SA Express, the regional carrier for South African Airways, is facing some problems with its efforts to restructure. The firm hired to rescue the business has accused the government (who is also their employer) of meddling with their efforts, preventing life-saving company restructuring.
What are the details?
SA Express is a regional carrier owned and operated by the government of South Africa. It has a fleet of 24 aircraft (mostly Bombardier CRJ200s and Q400s) and flies to nine destinations, including three outside of South Africa.
However, much like the fellow government airline South African Airways, the carrier has been facing some tough times. It went into court-appointed administration back in February 2020. It is struggling to pay wages and has missed so many airport fees that it got banned from its own hub airports.
The airline had been under operated by Ziegler SA, who informed the government that they were unable to continue operations without help.
But these plans to return the airline back to form have fallen off the rails, and the blame game has begun.
What is the conflict?
According to the Daily Maverick, the firm hired to do the administration and save the company has “been met with open hostility and aggression in their engagements with the department.”
The rescue firm, led by partners Phahlani Mkhombo and Daniel Terblanche, has come into conflict with the SA government Department of Public Enterprises, who oversees the operation of SA Express.
Apparently the department went behind the rescue firms back and asked Ziegler SA to withdraw the request for court-appointed administration as there was a conflict of interest.
“The department was of the view that they (the appointed business rescue practitioners), could not be trusted as they were nominated by the applicant (Ziegler SA), and therefore not independent. This was met with firm resistance by the applicant creditor (Ziegler SA),” Mkhombo and Terblanche said in a report discussed by Business Maverick.
The government department has also suspended funding
To make things worse, it seems that the government agency could have influenced the national treasury to hold off delivering essentially bailout money (in the region of R438-million or $27.3 million USD) to the airline. This money was earmarked to pay the wages of the airline employees in March, and without this budget, the airline may not be able to operate.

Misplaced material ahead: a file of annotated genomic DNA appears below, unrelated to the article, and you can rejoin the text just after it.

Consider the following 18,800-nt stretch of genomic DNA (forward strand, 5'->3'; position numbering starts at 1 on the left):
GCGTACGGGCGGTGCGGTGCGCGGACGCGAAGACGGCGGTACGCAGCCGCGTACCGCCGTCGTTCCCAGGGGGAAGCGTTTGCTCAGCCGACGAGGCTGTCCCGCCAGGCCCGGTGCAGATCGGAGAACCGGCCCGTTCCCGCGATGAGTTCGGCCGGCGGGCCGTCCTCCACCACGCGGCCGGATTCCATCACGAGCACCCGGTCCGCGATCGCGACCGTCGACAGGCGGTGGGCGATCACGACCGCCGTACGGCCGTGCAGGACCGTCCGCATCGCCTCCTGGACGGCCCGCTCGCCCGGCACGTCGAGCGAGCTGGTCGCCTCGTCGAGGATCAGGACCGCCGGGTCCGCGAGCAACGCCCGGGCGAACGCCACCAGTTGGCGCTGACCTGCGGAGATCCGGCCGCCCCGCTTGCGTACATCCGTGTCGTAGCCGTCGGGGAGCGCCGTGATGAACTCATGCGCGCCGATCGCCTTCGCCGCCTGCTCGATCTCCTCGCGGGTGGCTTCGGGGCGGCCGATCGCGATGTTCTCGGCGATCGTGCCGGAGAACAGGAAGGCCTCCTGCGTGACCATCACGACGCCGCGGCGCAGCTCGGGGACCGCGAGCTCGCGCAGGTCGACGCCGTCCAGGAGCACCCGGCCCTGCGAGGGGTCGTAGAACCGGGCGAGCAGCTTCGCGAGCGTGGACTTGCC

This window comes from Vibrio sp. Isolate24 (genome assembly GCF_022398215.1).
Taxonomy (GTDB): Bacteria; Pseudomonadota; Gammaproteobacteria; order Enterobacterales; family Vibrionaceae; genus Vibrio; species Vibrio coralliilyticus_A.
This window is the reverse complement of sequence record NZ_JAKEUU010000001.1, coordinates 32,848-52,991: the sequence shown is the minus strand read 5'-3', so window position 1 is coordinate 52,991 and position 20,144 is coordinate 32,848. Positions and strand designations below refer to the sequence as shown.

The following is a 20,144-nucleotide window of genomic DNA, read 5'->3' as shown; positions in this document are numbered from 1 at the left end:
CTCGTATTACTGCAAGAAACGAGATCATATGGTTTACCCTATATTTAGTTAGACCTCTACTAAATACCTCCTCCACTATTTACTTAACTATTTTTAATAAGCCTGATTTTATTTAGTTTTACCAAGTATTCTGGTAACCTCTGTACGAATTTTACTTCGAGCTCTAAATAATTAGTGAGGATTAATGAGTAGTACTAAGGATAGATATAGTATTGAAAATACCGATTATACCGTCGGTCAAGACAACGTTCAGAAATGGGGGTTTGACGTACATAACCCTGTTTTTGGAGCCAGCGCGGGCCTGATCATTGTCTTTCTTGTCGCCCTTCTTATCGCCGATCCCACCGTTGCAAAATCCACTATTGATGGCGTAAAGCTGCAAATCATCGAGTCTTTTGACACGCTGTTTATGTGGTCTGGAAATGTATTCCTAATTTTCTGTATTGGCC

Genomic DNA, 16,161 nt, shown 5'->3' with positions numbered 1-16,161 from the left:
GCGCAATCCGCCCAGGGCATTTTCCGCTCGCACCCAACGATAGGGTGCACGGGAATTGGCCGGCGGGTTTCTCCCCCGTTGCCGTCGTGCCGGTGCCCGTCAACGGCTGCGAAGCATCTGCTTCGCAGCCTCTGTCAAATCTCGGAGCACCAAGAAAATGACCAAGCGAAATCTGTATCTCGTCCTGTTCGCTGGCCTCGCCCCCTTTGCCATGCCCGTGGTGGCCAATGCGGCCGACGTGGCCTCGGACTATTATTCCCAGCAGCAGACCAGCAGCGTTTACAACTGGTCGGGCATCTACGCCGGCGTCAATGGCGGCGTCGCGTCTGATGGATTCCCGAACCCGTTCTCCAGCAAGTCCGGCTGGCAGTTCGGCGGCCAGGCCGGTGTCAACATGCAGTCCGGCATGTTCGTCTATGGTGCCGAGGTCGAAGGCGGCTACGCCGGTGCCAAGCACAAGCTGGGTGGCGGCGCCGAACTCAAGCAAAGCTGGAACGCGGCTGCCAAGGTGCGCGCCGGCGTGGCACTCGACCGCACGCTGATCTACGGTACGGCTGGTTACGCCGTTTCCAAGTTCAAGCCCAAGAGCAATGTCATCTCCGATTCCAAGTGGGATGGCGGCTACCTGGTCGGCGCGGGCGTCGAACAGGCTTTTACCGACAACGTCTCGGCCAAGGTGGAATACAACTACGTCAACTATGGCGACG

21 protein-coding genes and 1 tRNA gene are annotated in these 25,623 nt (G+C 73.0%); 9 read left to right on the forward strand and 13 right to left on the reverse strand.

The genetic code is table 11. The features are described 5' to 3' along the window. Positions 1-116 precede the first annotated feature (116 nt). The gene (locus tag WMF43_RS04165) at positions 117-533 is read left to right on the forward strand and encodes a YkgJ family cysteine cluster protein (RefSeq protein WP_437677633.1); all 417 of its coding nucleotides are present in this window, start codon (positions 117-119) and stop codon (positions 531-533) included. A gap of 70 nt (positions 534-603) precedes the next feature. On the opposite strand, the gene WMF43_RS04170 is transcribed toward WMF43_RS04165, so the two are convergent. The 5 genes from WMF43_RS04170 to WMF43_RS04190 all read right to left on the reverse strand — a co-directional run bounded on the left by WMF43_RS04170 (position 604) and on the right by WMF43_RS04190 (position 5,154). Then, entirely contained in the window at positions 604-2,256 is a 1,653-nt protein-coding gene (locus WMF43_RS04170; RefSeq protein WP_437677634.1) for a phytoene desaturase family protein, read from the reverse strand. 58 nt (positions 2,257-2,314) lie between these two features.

The two partners at the rescue firm have repeatedly requested to meet with the department to resolve these conflicts, but so far the government has not been able to come to the table. Additional third party consultants have all recommended that the partners be retained to save the airline, but their opinions seemed to have fallen on deaf ears.
“It became apparent that the department was determined to frustrate the BRPs [business rescue practitioners] and the greater business rescue process after failing to persuade the applicant creditor (Ziegler SA), to remove the BRPs or alternatively withdraw the business rescue application and/or ambush the BRPs at the first meeting of creditors by getting creditors to vote against the ratification of the BRPs.” – claimed the two partners in the original article.
So far, the government department causing all this drama has yet to release an official statement. But with around 691 SA express team members set to go unpaid in March we hope that they can clarify their actions soon.
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